17. On 16 and 17 May 1983 the Secretary of State for Tourism, following the recommendation of the Gaming Board, issued two decisions agreeing to the provisional grant of the concession to a sports association other than the applicant association and to a public company.
18. The applicant association, which despite making a tender had not obtained the concession, commenced proceedings on 13 October 1983 in the Administrative Proceedings Division of the Supreme Administrative Court (Supremo Tribunal Administrativo) for an order quashing both decisions.
19. On 22 November 1983 State Counsel's Office delivered its opinion on the application.
20. On 16 February 1984 the reporting judge issued a summons for the Secretary of State for Tourism to appear before the court. The Secretary of State filed his pleadings in reply on 17 April 1984.
21. In an order of 10 May 1984, the reporting judge instructed the District Courts of Coimbra and Figueira da Foz to serve summonses on the association and the company which had been awarded the operating concession in question, requiring them to appear.
On 10 July 1984 the reporting judge had requested the registry of the Supreme Administrative Court to insist that the instructions sent to the Coimbra District Court be carried out. On 18 December 1984 the judge of Coimbra District Court replied that the “instructions to summon [one of the successful tenderers] had not yet been executed because the Court was overloaded with work”.
The two successful tenderers, which were served with summonses on 22 May 1984 and 16 January 1985, lodged submissions in reply on 25 June 1984 and 15 February 1985 respectively.
22. In an order of 23 April 1985, the reporting judge invited the parties to lodge submissions on the merits of the application. The applicant association filed its submissions on 30 May 1985 and the two successful tenderers filed their submissions on 1 and 16 July 1985.
23. On 7 November 1985 State Counsel's Office gave its opinion on the admissibility and merits of the application, which was that the administrative decisions in question were null and void.
24. On 16 December 1985 and 14 April 1986, the reporting judge invited the parties to give their views on that issue and to lodge additional observations. The applicant association responded to that invitation on 28 April 1986.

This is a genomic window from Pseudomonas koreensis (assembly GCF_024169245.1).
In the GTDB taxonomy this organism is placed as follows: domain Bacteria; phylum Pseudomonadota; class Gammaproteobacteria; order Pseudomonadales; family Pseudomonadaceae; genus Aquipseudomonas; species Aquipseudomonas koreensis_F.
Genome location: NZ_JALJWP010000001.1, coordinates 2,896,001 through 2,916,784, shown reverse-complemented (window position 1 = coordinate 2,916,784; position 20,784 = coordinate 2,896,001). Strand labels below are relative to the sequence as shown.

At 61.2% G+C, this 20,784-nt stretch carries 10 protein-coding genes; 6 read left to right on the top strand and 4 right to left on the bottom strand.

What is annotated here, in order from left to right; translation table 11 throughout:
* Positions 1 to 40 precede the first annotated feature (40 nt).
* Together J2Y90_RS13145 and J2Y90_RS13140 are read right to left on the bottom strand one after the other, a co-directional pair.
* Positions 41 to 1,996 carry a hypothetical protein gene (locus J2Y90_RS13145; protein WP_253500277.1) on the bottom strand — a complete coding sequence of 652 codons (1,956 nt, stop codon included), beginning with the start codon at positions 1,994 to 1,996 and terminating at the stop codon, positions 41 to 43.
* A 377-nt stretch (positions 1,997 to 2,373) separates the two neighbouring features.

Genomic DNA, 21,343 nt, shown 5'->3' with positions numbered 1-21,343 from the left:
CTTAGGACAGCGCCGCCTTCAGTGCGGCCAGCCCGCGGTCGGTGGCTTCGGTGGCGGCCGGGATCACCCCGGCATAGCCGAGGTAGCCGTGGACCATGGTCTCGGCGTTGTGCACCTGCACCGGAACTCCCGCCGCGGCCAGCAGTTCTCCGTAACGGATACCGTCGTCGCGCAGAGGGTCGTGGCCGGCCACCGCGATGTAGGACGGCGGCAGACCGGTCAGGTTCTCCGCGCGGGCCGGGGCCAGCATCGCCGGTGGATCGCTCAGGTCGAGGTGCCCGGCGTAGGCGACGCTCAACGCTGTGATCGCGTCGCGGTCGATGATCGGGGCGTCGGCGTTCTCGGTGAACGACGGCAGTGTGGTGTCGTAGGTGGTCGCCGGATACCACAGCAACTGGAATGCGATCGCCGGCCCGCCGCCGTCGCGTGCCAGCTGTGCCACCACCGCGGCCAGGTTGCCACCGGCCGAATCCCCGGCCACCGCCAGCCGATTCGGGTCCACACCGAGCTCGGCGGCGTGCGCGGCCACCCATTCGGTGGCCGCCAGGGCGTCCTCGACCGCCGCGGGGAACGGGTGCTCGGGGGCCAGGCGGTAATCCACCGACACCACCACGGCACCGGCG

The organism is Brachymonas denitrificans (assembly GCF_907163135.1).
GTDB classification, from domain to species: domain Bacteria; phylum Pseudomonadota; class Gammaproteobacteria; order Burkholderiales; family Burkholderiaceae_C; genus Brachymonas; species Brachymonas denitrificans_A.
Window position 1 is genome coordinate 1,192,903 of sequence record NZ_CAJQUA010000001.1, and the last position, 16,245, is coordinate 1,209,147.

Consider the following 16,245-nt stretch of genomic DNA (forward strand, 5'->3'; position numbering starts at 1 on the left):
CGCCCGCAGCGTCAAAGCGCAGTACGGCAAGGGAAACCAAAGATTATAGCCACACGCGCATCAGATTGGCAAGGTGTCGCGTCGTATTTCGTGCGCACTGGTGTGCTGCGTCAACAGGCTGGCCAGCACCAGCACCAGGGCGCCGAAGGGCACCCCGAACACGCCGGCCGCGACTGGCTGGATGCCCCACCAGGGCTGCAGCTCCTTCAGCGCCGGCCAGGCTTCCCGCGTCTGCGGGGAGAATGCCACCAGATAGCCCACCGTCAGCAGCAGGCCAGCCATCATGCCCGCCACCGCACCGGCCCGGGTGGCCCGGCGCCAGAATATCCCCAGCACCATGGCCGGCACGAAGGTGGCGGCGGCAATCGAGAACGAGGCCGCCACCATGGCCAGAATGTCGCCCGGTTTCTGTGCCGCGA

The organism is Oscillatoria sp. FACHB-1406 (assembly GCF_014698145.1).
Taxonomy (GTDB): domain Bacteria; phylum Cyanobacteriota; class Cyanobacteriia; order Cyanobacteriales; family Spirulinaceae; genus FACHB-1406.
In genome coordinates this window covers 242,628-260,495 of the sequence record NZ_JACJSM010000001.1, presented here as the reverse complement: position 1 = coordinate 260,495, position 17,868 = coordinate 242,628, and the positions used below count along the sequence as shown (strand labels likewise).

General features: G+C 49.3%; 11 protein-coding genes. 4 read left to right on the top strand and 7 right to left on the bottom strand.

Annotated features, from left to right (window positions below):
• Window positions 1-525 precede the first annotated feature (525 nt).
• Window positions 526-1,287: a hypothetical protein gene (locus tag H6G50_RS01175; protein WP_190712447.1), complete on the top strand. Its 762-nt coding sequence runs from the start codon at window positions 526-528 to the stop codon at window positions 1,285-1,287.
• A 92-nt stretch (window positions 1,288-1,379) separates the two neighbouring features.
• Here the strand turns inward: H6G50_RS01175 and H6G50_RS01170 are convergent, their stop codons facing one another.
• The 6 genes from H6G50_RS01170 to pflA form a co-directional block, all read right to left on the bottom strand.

25. On 20 June 1986 the reporting judge decided to send the case file to the other members of the Division hearing the case.
26. The Supreme Administrative Court gave its decision on 12 February 1987. It firstly dismissed the objection raised by the Secretary of State for Tourism and by the two successful tenderers that the applicant association had no locus standi, holding that the latter had a “direct and personal” interest in the outcome of the case. The Supreme Court went on to accept the applicant association’s arguments and quashed the administrative decisions in question.
27. Both the Secretary of State for Tourism and the two successful tenderers lodged an appeal against that decision to the full Administrative Proceedings Division (pleno da secção) of the Supreme Administrative Court on 26 February and 2 and 5 March 1987 respectively. The case file was sent to that Division on 30 March 1987.
28. By 6 October 1987, the deadline for submitting grounds of appeal, only the two successful tenderers had done so (on 27 April and 4 May 1987).
29. On 4 November 1987, State Counsel's Office delivered its opinion on the merits of the appeal.
30. On 16 November 1987 the reporting judge decided to send the case file to the other members of the Division hearing the appeal. Owing to transfers and retirements, a number of judges in succession were subsequently appointed reporting judge in the case.
31. On 18 November 1992 the appeal lodged by the Secretary of State for Tourism was ruled to have lapsed (deserto), as he had not filed any submissions.
32. In a judgment of 29 September 1994 the full Administrative Proceedings Division of the Supreme Administrative Court dismissed the appeals and upheld the decision appealed against, holding:
“... the impugned decisions of 16 and 17 May 1983 were the final act ... in an invitation for tenders for a concession to operate two bingo halls at Coimbra, including one reserved to sports clubs, which was never issued as the invitation for tender was not formally open under the terms of Regulatory Decree no. 41/82 and paragraph no. 1 of Ministerial Order no. 839/82.
Thus the two above-mentioned instruments by which a concession to operate two bingo halls in Coimbra were granted without the requisite invitation for tenders, which was never lawfully issued, are invalid in their form and consequently null and void.”
33. Pursuant to that decision a new invitation to tender for the concession to operate the bingo hall was issued on 27 November 1994.
34. On 1 October 1997 the applicant association brought an action in the Coimbra District Court seeking compensation for the losses it had sustained as a result of the refusal to grant it the concession.
PROCEEDINGS BEFORE THE COMMISSION
35. The applicant association applied to the Commission on 21 March 1995. It relied on Article 6 § 1 of the Convention, complaining that the length of the proceedings before the Supreme Administrative Court had been unreasonable.
36. The Commission declared the application (no. 27295/95) admissible on 15 January 1997. In its report of 15 September 1997 (Article 31), it expressed the opinion, by twenty-three votes to seven, that there had been a violation of Article 6 § 1 of the Convention. The full text of the Commission’s opinion and of the two separate opinions contained in the report is reproduced as an annex to this judgment4.
AS TO THE LAW
37. On 6 March 1998 the Court received a letter from the Agent of the Government in the following terms (see paragraph 10 above):
“In accordance with Rule  § 2 of Rules of Court [B], I am pleased to inform you that the Portuguese Government and the applicant [association] have reached an agreement for a friendly settlement of the dispute by way of payment of the sum of PTE 2,500,000 (two million five hundred thousand escudos).